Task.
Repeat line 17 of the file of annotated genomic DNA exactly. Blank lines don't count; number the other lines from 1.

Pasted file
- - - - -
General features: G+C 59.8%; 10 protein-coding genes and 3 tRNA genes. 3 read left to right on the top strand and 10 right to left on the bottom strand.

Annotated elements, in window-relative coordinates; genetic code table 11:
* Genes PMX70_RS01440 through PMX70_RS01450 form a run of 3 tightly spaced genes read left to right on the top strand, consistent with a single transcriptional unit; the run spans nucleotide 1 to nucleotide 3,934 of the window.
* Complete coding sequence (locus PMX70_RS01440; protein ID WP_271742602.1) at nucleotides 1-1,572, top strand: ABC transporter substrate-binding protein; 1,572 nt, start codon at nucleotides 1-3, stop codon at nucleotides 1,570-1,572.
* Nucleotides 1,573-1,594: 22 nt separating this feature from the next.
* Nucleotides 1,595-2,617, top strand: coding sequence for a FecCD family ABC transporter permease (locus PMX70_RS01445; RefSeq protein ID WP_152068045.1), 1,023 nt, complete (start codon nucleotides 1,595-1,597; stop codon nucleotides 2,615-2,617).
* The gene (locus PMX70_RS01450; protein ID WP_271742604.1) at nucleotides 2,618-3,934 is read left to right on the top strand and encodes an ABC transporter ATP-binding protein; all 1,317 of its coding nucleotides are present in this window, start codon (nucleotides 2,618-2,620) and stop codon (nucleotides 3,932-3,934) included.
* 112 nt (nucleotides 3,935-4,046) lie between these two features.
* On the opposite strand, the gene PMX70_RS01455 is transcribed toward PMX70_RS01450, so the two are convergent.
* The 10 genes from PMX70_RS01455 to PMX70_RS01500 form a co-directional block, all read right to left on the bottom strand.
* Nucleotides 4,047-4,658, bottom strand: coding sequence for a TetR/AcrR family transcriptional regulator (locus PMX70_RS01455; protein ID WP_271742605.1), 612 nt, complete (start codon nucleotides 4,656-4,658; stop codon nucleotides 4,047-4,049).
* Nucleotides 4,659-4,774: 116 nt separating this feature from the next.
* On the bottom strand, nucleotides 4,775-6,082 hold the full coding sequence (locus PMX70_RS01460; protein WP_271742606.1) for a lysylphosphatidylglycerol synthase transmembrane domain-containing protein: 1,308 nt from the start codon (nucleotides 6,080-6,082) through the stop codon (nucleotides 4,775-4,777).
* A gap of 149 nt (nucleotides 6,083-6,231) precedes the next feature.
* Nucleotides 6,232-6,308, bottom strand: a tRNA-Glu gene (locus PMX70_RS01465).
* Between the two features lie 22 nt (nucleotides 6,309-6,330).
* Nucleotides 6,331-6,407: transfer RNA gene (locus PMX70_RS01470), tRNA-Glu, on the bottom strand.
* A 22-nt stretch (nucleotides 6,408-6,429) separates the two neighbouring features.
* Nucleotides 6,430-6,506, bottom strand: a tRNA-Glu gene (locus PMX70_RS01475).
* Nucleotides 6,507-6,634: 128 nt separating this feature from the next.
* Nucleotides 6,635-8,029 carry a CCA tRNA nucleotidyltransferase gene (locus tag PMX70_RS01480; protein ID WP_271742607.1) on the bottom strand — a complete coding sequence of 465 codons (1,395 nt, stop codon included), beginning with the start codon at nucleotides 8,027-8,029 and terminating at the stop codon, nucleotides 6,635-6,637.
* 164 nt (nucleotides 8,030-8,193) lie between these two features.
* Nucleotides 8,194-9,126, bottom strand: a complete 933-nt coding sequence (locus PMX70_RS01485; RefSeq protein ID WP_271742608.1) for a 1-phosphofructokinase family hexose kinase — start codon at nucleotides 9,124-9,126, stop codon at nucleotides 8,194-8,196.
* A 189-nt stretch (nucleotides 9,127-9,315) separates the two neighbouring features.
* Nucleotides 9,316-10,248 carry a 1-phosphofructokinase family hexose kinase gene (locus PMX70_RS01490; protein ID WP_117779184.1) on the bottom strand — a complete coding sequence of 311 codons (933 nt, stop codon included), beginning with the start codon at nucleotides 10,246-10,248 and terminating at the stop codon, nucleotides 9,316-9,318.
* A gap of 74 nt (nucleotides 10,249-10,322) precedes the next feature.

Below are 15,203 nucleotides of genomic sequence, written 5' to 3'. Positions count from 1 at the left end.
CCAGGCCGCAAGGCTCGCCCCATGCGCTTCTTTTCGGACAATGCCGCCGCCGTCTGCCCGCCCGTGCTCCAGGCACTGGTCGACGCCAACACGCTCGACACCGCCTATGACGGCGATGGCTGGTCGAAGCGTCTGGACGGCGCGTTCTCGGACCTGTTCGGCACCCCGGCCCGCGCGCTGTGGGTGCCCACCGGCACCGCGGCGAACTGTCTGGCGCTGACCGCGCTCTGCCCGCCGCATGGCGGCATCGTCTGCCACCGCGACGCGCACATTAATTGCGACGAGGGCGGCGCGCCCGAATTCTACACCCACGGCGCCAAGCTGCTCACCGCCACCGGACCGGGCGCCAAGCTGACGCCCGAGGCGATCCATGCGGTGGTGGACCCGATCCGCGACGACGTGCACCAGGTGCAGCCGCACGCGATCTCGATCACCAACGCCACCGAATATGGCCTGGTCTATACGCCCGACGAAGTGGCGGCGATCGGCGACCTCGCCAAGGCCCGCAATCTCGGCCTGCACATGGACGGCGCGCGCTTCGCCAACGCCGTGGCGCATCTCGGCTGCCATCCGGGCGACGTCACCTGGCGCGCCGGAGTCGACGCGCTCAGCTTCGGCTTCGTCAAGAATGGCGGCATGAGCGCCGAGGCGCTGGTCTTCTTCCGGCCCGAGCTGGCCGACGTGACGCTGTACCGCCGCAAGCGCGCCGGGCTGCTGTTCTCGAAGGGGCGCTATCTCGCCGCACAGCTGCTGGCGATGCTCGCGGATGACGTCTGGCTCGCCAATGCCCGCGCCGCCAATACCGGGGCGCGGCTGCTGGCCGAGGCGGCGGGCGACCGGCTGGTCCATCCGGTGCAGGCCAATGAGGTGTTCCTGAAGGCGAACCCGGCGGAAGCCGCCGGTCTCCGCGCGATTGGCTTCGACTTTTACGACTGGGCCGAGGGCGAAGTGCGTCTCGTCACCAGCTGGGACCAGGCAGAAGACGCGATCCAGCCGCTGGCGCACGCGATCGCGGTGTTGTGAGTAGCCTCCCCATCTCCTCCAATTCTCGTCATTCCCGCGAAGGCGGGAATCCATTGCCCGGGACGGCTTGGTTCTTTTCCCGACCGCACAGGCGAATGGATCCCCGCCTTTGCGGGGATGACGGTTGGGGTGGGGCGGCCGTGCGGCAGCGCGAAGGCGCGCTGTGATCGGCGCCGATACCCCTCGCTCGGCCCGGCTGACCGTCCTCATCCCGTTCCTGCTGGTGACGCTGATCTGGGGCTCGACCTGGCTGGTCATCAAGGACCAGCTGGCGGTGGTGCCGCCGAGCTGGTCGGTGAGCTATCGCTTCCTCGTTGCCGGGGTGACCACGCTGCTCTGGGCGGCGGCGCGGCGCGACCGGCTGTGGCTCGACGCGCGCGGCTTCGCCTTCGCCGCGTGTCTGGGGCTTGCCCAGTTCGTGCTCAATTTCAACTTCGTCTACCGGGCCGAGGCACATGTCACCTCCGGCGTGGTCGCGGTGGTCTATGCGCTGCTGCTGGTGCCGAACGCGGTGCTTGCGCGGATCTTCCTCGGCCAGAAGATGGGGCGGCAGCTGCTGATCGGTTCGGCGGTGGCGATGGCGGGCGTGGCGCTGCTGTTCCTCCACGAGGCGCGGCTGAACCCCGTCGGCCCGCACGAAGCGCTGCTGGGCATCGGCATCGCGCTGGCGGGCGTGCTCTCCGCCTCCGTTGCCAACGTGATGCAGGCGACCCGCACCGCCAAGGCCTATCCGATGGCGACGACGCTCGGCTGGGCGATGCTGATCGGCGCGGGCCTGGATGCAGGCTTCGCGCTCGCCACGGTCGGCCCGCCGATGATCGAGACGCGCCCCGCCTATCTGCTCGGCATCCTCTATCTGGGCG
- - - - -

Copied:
* Nucleotides 6,331-6,407: transfer RNA gene (locus PMX70_RS01470), tRNA-Glu, on the bottom strand.